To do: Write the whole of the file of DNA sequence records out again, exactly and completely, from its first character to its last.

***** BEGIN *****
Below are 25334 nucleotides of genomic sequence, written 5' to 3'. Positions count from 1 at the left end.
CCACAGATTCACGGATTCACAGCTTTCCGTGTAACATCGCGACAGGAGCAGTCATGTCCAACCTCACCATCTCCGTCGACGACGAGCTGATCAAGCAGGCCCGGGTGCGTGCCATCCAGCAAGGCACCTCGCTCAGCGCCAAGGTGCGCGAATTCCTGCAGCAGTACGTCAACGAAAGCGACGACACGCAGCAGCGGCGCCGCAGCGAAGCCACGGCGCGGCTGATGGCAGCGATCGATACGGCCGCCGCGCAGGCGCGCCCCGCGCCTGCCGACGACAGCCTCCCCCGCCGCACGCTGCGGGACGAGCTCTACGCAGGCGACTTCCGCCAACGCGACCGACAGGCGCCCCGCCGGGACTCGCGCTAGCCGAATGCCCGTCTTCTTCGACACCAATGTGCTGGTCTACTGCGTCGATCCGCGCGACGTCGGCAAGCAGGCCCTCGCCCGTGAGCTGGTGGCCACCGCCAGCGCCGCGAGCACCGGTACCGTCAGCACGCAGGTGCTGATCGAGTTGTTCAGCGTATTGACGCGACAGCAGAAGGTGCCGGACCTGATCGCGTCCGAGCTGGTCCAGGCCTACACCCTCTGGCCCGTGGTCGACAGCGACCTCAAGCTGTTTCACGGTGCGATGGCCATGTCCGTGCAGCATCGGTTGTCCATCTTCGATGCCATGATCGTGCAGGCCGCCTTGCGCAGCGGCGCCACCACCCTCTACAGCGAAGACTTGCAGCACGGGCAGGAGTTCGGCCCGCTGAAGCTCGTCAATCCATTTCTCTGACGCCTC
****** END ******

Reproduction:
Below are 25334 nucleotides of genomic sequence, written 5' to 3'. Positions count from 1 at the left end.
CCACAGATTCACGGATTCACAGCTTTCCGTGTAACATCGCGACAGGAGCAGTCATGTCCAACCTCACCATCTCCGTCGACGACGAGCTGATCAAGCAGGCCCGGGTGCGTGCCATCCAGCAAGGCACCTCGCTCAGCGCCAAGGTGCGCGAATTCCTGCAGCAGTACGTCAACGAAAGCGACGACACGCAGCAGCGGCGCCGCAGCGAAGCCACGGCGCGGCTGATGGCAGCGATCGATACGGCCGCCGCGCAGGCGCGCCCCGCGCCTGCCGACGACAGCCTCCCCCGCCGCACGCTGCGGGACGAGCTCTACGCAGGCGACTTCCGCCAACGCGACCGACAGGCGCCCCGCCGGGACTCGCGCTAGCCGAATGCCCGTCTTCTTCGACACCAATGTGCTGGTCTACTGCGTCGATCCGCGCGACGTCGGCAAGCAGGCCCTCGCCCGTGAGCTGGTGGCCACCGCCAGCGCCGCGAGCACCGGTACCGTCAGCACGCAGGTGCTGATCGAGTTGTTCAGCGTATTGACGCGACAGCAGAAGGTGCCGGACCTGATCGCGTCCGAGCTGGTCCAGGCCTACACCCTCTGGCCCGTGGTCGACAGCGACCTCAAGCTGTTTCACGGTGCGATGGCCATGTCCGTGCAGCATCGGTTGTCCATCTTCGATGCCATGATCGTGCAGGCCGCCTTGCGCAGCGGCGCCACCACCCTCTACAGCGAAGACTTGCAGCACGGGCAGGAGTTCGGCCCGCTGAAGCTCGTCAATCCATTTCTCTGACGCCTC